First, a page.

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  • Writer's pictureKaitlin Henze

Can anxiety enhance your organization's culture?

Most of us are aware (and likely tired of hearing) that mental health challenges are on the rise. There are a plethora of articles and tools designed to help employers "create a less stressful work environment" or to help employees "manage their anxiety" so that it does not impact their work. Organizations are spending millions of dollars on wellness initiatives and mental health tools to support their employees in challenging times because emotions DO impact the quality of our work and our relationships.


The increased attention on mental health in the workplace is certainly a fabulous trend that supports overall well-being of employees. However, it is primarily focused on reducing stress, diminishing anxiety, and overcoming difficult emotions. Again, all great things, but something is missing...

The truth is that organizations are powered by humans and humans will always have complex emotions like anxiety, fear, anger, and insecurity. So rather than only focusing on reducing these emotions at work, how about we tap into their benefits?


Anxiety (and its familiar cousins of other difficult emotions) can be beneficial in the workplace when approached in an open-minded way. I have worked with a variety of teams to transform their culture from one that is tense, siloed, and solemn to one that is collaborative, friendly, and curious all by changing the way people approach difficult emotions at work.


Here are the 5 strategies that I use to help teams embrace anxiety to enhance their culture:


Anxiety promotes a growth mindset: We feel anxious because there is something out of our control. When we surface these concerns and learn to embrace the supposed consequences as learning opportunities, we naturally develop a growth mindset and a willingness to try and fail. Which ultimately helps us feel less anxious!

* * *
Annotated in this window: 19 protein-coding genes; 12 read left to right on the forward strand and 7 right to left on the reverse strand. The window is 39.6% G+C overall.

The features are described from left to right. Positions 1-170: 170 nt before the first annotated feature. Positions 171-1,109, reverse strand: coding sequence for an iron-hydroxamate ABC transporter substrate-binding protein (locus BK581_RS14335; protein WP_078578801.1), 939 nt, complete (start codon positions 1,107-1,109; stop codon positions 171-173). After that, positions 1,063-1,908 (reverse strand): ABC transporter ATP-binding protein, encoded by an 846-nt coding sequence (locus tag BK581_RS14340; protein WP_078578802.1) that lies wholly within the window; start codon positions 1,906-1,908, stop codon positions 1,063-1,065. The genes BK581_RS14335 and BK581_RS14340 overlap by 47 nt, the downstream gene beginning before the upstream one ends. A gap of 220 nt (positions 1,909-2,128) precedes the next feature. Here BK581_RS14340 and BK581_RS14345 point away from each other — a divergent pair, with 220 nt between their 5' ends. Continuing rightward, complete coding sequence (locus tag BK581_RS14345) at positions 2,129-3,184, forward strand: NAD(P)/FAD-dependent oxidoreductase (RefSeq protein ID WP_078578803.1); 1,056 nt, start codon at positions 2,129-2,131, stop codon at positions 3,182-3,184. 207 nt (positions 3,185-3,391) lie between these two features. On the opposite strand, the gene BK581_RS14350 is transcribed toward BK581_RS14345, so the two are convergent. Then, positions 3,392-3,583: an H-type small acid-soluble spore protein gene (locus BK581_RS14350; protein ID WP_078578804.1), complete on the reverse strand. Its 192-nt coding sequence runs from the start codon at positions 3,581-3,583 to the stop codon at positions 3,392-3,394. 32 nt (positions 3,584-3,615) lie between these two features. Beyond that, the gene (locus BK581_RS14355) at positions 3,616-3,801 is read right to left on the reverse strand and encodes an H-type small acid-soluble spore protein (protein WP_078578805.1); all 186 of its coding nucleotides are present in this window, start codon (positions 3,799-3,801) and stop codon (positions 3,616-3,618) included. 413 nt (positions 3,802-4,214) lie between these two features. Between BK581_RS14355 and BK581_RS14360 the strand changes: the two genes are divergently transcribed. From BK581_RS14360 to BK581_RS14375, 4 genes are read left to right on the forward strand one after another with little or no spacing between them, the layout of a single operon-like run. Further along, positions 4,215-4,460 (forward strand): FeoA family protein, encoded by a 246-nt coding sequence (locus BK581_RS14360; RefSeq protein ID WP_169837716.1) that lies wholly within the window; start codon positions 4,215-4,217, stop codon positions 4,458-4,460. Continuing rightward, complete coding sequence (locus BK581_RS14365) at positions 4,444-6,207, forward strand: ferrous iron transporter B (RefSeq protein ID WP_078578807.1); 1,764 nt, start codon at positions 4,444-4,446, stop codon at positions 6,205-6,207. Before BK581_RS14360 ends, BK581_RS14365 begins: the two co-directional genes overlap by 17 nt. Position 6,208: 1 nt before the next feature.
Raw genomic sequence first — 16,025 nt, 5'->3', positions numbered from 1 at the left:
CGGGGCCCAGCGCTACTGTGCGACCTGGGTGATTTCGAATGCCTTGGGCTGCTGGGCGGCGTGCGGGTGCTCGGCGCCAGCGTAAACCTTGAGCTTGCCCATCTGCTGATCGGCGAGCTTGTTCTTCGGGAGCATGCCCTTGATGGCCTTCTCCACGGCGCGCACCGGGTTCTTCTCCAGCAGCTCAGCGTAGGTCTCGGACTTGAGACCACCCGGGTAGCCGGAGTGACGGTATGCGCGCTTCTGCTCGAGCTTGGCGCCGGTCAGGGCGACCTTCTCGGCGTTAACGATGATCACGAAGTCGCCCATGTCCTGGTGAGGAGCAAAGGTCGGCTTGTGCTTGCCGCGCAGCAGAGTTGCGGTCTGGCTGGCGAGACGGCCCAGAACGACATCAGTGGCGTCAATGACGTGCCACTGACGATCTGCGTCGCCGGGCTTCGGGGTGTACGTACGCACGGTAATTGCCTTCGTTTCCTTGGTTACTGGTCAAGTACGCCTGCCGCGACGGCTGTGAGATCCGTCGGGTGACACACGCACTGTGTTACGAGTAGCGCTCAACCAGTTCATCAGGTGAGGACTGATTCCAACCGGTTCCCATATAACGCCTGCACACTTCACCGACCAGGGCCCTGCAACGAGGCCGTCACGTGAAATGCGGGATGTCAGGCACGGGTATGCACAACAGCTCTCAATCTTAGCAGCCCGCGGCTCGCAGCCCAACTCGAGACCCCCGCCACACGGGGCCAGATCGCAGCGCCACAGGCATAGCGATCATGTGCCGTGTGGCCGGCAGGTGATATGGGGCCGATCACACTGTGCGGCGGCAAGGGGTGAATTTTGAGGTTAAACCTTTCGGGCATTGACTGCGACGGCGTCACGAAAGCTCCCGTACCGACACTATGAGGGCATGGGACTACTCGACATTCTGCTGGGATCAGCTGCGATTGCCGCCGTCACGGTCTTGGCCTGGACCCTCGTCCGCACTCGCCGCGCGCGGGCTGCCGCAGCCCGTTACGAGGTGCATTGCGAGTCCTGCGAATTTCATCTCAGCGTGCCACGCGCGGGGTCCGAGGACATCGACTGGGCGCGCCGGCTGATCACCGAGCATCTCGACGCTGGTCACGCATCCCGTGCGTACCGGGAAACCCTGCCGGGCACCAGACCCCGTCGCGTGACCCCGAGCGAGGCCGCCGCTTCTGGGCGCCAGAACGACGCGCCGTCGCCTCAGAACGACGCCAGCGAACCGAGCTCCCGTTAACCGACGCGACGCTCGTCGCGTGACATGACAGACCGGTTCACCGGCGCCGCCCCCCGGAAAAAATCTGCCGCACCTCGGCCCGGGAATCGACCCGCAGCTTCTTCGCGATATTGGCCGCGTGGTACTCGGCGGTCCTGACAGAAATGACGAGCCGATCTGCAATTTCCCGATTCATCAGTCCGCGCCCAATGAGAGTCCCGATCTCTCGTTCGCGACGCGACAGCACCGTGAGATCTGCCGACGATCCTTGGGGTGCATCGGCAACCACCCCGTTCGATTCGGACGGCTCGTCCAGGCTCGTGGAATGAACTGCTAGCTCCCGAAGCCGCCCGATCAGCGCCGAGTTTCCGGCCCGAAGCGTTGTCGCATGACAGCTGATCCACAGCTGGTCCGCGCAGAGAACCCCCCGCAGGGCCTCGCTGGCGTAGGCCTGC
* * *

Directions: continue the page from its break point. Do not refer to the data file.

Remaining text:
Anxiety provides space for vulnerability: When we feel anxious and express it to our coworkers, we build stronger bonds and increase psychological safety within the team. This is especially powerful when done by leaders in a public setting as it gives the signal that it is ok to not feel "good" all the time.


Anxiety builds emotional intelligence: Recognizing our anxiety increases our self-awareness and our awareness of others. This allows us to be more attuned to emotions, which improves our relationships over time.


Anxiety tells us what we care about: Have you ever noticed that you feel more anxious the more you care about something? This is due to the fear of losing something that is precious to us. When we talk about anxiety regularly at work in teams our 1:1s we gain insight into what is important to the Company, teams, and individual employees.


Anxiety builds a community: The more open we are at work about our anxiety, the more human we become to others. Rather than seeing coworkers for the jobs that they perform, we see them as a support system, trusted advisor, and friend. This sense of community can increase engagement, retention, and collaboration in teams.


I worked with a leadership team recently that had conflict stemming from old grudges, lack of understanding, and varying work styles. They met each week and jumped right into business by reporting out on progress, talking about roadblocks, determining who was at fault for any problems, and stating next steps. The energy in the room was serious and tense.


After a few micro learnings on topics of mindful communication, the power of emotional intelligence, and navigating conflict with compassion, I introduced my mood elevator check in exercise, and asked them to try this at the beginning of their team meetings.


This simple 10-minute activity when done weekly over 4 months, helped this team understand each other, have open lines of communication, and build trust that helped them eradicate some of their problems.


It seems soft and squishy, and I help teams apply these emotional concepts in a way that is directly tied to accomplishing their business objectives. Contact me to learn more about how I can help you and your team thrive!


To dive deeper into this concept, check out Thriving with Anxiety by Dr. David Rosmarin. This book has completely transformed my relationship with my own anxiety!

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